Book it! Pop-ups help satisfy Covid reading craze

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by Tom Van Dusen

The pop-up, street-side library! For a reader caught in COVID-19’s cramping of traditional library access and hours, this clever idea allowing the user to borrow a book free of charge any time of the day or night with no return date from a couple of shelves of donations is Heaven- sent.

A global phenomenon, the pop-up is outdoors. You don’t need a mask or sanitizer. During lock-down and stay-at-home intervention, stopping by a bright little pop-up book dispenser is one of the most relaxing things you can do in a day.

All the borrower is asked to do is bring the chosen book back at some point or drop off another one. The service isn’t policed in any way but I doubt very much if vandalism is ever committed against a pop-up library. It’d be akin to beating up your grandmother!

Covid or not, I’m an avid reader, not obsessive about it, but somebody who always has more than one book on the go. I don’t lie around in a sunny nook all day thumbing through the pages… I’m almost exclusively a bedtime reader, holding a tome under the light after pulling up the covers and likely picking it up again for an hour in the middle of the night when sleep eludes me.

That can be a nuisance because, while I’m hoping near-dawn reading will help me get back to buzz-sawing, if the story and writing are good enough, I can get hooked and sleep be damned.

I have two beds, one in Prescott and one in Russell, with a small stack of books beside or above each. At the top of the heap in Russell right now is Larry McMurtry’s gripping Western “Comanche Moon” while, in Prescott, I just finished “Pray For Us Sinners”, a novel of the so-called Irish troubles, by Patrick Taylor. Today’s best sellers are rarely found in either pile… especially cash-grabbing ones by famous authors co-written by somebody else.

While most of my selections are fiction, my taste is eclectic. I like thrillers and cop stories, historical novels, the classics; I like stories with a country setting and authors I choose are about half male and half female. While I lean towards Canadian writers, they can be from anywhere; ultimately, it’s about the quality.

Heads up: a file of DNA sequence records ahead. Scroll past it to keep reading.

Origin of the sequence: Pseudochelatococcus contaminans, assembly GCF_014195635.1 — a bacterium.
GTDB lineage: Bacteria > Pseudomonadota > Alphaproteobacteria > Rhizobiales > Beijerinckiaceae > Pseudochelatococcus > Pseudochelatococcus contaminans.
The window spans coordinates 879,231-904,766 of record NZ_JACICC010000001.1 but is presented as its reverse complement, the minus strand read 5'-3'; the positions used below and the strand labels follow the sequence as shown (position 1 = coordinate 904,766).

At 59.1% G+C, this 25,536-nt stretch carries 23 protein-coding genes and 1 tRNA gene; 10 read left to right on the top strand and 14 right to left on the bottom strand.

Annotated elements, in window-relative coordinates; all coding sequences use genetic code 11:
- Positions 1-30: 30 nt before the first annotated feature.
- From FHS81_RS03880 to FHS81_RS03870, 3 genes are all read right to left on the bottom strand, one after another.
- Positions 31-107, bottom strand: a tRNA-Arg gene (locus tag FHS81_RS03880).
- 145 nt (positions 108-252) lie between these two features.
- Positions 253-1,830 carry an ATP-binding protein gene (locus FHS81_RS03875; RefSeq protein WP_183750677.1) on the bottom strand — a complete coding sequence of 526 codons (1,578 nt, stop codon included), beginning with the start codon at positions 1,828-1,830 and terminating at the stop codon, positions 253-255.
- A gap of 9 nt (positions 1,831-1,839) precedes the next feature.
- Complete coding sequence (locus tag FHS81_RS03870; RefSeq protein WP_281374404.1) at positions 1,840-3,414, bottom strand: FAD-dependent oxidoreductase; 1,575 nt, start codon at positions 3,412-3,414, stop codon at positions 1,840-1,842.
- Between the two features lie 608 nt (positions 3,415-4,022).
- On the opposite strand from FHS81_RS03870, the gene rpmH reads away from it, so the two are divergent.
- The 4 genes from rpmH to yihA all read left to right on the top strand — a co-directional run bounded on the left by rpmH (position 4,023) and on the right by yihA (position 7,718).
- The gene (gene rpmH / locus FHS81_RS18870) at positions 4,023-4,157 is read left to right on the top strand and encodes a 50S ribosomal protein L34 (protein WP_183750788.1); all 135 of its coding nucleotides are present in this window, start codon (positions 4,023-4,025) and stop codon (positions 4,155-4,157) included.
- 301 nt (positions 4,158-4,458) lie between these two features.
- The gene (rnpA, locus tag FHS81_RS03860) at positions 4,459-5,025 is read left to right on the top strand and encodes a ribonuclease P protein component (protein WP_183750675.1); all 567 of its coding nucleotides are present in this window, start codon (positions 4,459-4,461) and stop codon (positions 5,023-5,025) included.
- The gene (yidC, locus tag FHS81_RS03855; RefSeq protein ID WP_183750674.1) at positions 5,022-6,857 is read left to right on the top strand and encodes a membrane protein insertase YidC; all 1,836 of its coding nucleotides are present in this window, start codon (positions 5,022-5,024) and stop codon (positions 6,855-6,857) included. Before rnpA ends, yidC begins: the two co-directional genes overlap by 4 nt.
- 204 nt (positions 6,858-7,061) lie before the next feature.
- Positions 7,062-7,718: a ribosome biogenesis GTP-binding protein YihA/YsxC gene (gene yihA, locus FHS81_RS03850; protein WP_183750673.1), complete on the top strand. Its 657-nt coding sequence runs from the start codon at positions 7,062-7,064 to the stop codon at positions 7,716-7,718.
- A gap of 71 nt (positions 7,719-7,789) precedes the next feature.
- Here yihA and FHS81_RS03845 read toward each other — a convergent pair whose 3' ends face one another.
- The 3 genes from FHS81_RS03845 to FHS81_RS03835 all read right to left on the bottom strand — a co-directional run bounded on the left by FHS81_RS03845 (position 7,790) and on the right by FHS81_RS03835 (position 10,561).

As a veteran writer and editor myself — albeit a lowly journalist — I read the prose of others with a critical eye, looking for typos, awkward grammatical turns, and dullness. In fact, I can tell in the first three paragraphs if a book might be worth the effort and, if not, I cast it aside. There are too many other books I haven’t read yet.

My house in Prescott is stuffed with hundreds of books of all vintages and all topics, many inherited from my father, others acquired at sales and library giveaways. I’ve read many of them, parts of others, dozens I’ll never get to, some others I’ll read if I can ever find them.

Meanwhile, Thursday I stopped by the orderly pop-up on Henry Street in Prescott with its adult and children’s sections, behind a glass door. Attractive as well as functional! I dropped off the novel set among the Belfast bombings and picked up another, Harvest Nights by Pamela Evans who can efficiently string words together, set in 1920 England; a woman with a dead end job in a London teashop goes to work in an orchard in Kent where she makes a discovery that “threatens to tear the family apart.”

One review describes it this way: “Nostalgia, heartbreak, danger and war: All the ingredients of an engrossing novel.” We’ll soon see! If it bogs down or gets too sappy, it’ll quickly go back to the Henry Street pop-up.

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